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Margus Hunt: dying to be first, since childhood

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PHOTO: Scanpix

Margus Hunt, the giant of a man from a tiny Estonian town, now a professional American footballer, was just dying to be first since childhood. Except in studies at school, that is.

PHOTO: Scanpix
PHOTO: Cincinnati Bengals
PHOTO: Erakogu
PHOTO: Arno Saar / Õhtuleht
PHOTO: Elmo Riig /Sakala
PHOTO: ELMO RIIG/SAKALA

Eda Hunt will not even pretend that all she does is rejoice over her son’s US success. There’s the worries and the fears, too. Only once has she dared to watch Margus play, live, on TV – with the daughter’s family keeping her company.

«That felt more secure,» she said. All the rest of it, she’s watched the repeats, the results being known. And, what’s most important: that her son was whole, unhurt. «Well, it is a violent sport,» Eda Hunt admits. «Margus keeps saying, of course: don’t you worry, I’ll be alright. But, it’s my nerves…»

Last Wednesday, Eda Hunt travelled to Dallas, Texas, via Frankfurt, with her daughter. To see her son, after more than a year. Usually, they Skype it on Sundays. But after clubs’ interest hiked up around Margus last winter, they have missed a séance here and there, and, to know how the sonny’s doing, Mom has had to read the news. Never really accustomed to him living so far away from home. «I so long for him,» she confesses.

The last time Eda Hunt went to see her son was two years back, with a friend. From that trip she remembers Margus living at a quiet Dallas university campus house, with four apartments, having a room to his use. Mostly, Margus went about by bicycle – until it was stolen from the doorsteps. Doesn’t own a car. For longer trips, he borrowed one from friends.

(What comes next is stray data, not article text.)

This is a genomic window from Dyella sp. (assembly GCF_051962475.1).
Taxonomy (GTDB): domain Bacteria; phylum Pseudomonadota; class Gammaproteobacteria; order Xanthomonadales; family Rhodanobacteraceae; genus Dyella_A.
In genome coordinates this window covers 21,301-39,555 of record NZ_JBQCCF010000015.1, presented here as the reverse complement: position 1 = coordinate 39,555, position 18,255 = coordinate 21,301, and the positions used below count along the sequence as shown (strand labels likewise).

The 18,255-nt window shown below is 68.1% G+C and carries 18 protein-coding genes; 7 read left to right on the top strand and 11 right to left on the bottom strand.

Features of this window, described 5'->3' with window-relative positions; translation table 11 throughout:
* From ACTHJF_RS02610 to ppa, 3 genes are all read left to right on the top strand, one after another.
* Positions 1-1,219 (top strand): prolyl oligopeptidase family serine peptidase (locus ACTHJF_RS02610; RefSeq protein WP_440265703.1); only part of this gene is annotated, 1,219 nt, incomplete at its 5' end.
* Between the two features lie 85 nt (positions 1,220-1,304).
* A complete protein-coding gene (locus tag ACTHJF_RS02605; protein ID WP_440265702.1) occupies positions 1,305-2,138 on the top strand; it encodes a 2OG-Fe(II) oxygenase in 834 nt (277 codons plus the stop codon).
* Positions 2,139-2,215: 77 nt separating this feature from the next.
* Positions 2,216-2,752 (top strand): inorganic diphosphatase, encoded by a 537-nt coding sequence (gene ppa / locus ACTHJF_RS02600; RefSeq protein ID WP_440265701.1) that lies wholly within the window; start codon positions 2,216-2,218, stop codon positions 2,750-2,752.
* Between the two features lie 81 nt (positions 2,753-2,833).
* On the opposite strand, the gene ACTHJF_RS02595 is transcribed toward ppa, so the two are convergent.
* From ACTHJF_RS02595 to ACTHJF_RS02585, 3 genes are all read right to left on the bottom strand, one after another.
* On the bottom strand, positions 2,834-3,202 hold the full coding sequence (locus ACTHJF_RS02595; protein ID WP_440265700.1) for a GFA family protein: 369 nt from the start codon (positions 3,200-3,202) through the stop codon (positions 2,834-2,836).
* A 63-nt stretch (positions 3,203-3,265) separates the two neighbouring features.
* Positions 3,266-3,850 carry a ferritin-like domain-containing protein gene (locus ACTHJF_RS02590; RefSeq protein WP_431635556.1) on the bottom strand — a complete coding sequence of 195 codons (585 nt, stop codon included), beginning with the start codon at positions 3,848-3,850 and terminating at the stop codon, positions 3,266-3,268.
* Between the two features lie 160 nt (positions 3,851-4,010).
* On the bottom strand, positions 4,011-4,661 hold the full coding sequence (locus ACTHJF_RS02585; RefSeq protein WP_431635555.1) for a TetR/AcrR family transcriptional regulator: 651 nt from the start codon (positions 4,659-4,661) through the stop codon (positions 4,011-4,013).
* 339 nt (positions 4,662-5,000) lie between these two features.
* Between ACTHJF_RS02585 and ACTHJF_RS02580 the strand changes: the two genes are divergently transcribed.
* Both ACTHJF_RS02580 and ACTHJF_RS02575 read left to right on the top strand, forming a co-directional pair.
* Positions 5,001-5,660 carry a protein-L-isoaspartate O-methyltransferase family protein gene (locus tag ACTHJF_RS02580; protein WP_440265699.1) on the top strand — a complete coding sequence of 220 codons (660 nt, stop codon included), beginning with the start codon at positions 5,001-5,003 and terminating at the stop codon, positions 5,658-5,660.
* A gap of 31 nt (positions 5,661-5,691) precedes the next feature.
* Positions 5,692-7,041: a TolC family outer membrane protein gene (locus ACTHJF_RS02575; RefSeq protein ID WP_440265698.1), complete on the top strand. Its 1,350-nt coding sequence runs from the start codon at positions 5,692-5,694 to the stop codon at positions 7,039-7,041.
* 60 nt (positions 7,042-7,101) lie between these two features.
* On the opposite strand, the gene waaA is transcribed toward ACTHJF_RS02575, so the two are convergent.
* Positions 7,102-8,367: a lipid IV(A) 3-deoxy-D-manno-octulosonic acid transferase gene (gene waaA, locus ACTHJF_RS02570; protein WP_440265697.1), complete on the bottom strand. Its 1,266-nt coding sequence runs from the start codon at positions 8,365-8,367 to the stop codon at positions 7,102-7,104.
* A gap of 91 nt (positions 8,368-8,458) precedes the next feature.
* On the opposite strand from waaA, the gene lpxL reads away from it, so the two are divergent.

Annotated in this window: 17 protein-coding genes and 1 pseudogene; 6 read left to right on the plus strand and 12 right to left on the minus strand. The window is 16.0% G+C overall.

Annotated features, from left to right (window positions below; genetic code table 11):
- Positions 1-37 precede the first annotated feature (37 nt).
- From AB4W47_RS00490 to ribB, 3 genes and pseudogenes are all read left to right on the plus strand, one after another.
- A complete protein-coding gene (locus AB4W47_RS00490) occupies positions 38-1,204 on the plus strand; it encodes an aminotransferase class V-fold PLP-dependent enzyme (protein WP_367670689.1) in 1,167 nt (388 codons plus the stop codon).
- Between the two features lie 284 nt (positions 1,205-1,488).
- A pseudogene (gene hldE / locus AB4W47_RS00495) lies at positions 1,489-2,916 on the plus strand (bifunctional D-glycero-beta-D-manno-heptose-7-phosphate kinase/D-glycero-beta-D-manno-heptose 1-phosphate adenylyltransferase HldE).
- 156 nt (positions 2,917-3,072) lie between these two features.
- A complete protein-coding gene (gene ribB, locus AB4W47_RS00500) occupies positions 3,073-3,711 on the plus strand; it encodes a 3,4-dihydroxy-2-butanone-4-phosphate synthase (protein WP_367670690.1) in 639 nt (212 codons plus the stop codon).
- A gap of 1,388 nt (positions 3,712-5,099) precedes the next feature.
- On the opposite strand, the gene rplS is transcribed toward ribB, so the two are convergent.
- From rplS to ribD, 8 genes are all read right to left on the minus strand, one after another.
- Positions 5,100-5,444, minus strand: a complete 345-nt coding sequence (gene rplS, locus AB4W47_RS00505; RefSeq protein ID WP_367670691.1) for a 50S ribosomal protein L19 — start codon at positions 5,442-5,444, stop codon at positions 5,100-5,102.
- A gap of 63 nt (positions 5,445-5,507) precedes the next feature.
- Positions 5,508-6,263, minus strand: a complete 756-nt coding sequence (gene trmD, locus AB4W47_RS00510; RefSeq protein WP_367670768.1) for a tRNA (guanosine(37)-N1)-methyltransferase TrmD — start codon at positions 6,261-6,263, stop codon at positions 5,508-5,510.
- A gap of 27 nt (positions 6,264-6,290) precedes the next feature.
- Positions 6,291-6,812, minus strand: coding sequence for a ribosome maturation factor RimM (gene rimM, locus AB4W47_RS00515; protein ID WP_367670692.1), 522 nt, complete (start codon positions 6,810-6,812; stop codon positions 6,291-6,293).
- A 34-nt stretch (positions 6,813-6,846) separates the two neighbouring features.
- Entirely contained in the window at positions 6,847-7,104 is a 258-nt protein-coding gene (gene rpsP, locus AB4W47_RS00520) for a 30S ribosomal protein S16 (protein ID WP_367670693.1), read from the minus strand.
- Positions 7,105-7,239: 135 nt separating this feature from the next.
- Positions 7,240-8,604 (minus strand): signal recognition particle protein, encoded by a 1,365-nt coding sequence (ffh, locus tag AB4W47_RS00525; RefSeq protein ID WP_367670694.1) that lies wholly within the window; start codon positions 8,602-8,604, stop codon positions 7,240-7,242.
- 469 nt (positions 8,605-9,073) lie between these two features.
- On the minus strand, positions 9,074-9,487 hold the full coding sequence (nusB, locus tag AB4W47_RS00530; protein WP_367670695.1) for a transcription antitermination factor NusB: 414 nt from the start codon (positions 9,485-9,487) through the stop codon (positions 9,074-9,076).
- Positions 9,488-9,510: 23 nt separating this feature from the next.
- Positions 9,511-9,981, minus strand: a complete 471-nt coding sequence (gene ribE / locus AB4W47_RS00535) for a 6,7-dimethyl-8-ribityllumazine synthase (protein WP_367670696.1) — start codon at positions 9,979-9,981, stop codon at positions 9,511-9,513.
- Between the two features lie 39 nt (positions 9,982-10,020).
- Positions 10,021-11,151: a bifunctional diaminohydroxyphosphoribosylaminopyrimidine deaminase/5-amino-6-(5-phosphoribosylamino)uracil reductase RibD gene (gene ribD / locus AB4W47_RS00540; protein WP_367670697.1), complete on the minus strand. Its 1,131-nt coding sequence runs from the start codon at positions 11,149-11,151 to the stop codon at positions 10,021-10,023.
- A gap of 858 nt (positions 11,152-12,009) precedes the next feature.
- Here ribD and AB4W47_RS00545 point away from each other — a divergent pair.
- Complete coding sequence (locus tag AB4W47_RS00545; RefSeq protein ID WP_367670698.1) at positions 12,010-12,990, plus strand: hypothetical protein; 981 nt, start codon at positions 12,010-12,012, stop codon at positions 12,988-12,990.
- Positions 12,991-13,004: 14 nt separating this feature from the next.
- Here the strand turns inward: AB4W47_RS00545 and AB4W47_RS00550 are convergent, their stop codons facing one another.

This time in US, Eda Hunt will have an interesting encounter: first-time meeting with her son’s girlfriend. From a family with five children, working in an oil company – Mom’s been told. Margus met the girl last summer.

Trouble at school

Eda Hunt, in her youth into speed skating at Jõgeva and an Estonian top doer in athletics as a school girl, works as a bookkeeper in Viljandi County, for a wood processing form, Puidukoda, established by her son-in-law; with close to 80 employees by now.

Six years back, Margus Hunt, a junior’s world champion in discus throw and shot put, went to study in Dallas. Mother’s son-in-law helping pay the first year school fee. Without that help, Margus would probably have had to return. Whether the loan will ever have be paid back or not, she doesn’t know. «I’m not poking my nose into it,» she says.

Without excellent results in sports, just by school grades, Margus never would have had made it to the US university. As the Karksi-Nuia high school teachers well remember, he never took the trouble with homework – the way he did with sports.

History teacher Marika Mäekivi says it straight: in her subject Margus was merely «satisfactory». He almost was detained for summer holidays, once, at high school. The situation being complicated by the fact that prior school year end, the class was supposed to go visit St Petersburg.